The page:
Tags / National Park
Lake Malawi - turbulent times in quiet waters
David Livingstone named it lake of the starts in 1867 after seen the spectacle of the lights that hundreds of traditional fishing boats use during the night to fish in its waters. Mozambicans and Tanzanians call it Lake Niassa, but internationally it’s called Lake Malawi. It’s the 9th biggest lake in the world, the 3rd in Africa, after Lake Tanganyika and Lake Vitoria, and the most southern lake in the great African rift valley.
Even before the independence of Tanzania and Malawi, there was already a dispute on its name and its borders, but now the probable oil reserves that the 700 meters deep of its waters reserves for millions of years bring a new fear in this part of Southern Africa – the specter of war to keep the sovereignty of the water and what lays in its bottom.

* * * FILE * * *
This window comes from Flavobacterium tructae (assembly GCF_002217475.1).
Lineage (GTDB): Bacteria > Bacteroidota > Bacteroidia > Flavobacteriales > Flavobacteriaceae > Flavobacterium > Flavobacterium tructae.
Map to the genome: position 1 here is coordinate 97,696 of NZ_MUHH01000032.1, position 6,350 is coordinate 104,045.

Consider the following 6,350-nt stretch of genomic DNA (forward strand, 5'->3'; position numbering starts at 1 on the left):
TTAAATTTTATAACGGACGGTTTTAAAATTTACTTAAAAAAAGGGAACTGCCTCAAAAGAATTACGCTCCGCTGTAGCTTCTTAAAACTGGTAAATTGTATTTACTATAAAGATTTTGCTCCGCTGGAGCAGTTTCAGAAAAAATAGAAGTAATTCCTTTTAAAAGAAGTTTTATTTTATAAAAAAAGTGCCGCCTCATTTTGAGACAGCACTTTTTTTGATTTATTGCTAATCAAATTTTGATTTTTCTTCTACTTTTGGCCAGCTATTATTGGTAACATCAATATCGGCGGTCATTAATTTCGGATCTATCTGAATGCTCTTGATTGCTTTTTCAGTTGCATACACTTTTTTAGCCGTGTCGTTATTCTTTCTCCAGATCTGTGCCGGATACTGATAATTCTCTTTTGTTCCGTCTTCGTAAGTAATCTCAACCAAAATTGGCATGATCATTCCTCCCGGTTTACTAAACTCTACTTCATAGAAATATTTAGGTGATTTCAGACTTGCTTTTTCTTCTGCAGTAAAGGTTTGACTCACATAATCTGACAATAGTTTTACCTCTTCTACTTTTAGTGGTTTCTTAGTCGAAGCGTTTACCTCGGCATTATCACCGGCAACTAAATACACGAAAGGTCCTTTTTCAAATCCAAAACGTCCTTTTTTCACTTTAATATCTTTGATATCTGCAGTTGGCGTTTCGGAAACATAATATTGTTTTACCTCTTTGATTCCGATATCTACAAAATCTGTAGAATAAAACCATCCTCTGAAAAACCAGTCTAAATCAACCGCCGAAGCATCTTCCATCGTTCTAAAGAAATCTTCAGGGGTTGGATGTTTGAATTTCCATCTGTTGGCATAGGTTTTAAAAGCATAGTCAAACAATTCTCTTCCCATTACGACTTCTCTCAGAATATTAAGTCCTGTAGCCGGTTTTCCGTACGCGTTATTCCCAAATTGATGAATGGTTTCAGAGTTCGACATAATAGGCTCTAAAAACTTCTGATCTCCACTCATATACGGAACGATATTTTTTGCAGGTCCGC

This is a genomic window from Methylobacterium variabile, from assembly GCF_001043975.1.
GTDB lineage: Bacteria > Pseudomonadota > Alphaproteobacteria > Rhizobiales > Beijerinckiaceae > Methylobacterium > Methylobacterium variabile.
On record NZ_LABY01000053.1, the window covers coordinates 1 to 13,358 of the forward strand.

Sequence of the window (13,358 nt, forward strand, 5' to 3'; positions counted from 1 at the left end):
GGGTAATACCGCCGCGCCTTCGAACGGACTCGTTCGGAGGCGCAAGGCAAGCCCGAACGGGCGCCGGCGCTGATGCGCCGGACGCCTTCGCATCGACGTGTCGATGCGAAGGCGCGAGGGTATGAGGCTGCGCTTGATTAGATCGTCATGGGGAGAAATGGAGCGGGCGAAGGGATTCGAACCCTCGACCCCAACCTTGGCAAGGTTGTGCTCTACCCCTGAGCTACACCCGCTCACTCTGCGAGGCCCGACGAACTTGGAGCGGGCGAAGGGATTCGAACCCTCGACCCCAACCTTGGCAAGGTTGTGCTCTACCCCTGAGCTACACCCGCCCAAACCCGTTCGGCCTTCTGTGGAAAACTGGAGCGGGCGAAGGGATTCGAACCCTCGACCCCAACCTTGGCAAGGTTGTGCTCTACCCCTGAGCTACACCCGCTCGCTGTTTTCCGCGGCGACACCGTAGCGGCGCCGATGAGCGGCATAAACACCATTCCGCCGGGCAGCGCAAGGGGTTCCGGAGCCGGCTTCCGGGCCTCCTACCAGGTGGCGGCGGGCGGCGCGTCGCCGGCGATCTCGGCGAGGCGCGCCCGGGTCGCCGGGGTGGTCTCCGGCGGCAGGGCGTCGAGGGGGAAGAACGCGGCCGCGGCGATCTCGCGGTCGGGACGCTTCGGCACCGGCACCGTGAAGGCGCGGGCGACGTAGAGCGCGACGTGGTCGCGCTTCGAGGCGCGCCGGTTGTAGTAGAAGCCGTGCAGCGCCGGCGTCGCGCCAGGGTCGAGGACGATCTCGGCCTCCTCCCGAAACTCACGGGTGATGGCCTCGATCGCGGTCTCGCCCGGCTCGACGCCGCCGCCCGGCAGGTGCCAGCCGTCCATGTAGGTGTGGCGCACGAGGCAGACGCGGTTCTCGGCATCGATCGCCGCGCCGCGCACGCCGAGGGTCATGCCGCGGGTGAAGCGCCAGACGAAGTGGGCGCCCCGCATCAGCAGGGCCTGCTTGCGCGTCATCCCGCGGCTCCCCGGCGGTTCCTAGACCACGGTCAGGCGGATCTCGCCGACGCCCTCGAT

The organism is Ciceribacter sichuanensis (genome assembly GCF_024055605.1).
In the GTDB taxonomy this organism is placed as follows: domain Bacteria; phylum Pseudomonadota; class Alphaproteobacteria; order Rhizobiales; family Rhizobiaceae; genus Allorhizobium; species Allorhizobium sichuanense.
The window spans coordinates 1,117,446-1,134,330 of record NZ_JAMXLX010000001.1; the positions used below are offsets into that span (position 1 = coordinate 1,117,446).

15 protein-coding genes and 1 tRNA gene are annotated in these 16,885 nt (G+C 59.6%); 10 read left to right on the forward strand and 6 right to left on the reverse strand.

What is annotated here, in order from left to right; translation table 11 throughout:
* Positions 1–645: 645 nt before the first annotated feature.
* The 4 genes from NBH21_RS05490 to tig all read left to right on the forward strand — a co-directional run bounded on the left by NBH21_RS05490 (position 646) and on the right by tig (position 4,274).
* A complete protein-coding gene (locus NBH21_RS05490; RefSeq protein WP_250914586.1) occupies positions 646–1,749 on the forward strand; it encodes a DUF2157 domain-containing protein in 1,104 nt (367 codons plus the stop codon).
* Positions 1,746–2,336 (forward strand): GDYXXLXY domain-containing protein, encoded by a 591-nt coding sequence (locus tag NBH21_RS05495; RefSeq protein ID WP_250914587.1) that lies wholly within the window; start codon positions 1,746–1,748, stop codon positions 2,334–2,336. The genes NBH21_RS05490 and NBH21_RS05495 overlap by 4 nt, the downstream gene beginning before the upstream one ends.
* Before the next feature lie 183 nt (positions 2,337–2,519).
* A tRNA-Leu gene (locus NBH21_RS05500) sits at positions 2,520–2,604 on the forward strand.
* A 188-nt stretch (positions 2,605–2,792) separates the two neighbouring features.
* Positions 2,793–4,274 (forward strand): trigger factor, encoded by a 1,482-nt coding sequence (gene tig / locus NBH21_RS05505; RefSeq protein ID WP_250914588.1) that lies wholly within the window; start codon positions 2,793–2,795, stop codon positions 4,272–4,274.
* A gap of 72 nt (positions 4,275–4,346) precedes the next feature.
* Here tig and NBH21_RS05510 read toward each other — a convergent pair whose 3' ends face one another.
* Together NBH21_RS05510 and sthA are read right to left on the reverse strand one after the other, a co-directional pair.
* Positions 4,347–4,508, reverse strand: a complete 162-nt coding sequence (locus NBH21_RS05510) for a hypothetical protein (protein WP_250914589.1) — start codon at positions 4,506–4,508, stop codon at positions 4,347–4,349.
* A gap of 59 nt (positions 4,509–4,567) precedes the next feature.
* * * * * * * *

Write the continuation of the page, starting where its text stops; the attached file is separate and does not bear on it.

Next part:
With an average dimension of 560km length per 75km width, more than 1000 species of cichlids fish and more species of fishes than any other body of fresh water in the world, Lake Malawi hosts borders between three countries; Malawi, Mozambique and Tanzania. Between the first two, the water is divided by the middle and there are no questions of who manage which side. But between Tanzania and Malawi a crescent fight in words is taking place between both governments. That’s the reason why a committee from South Africa Development Community headed by the former South African President Tabo Mbheki and the former Mozambican President Joaquim Chissano are trying to solve amicably this dispute to keep the waters of Lake Malawi quiet as they always were.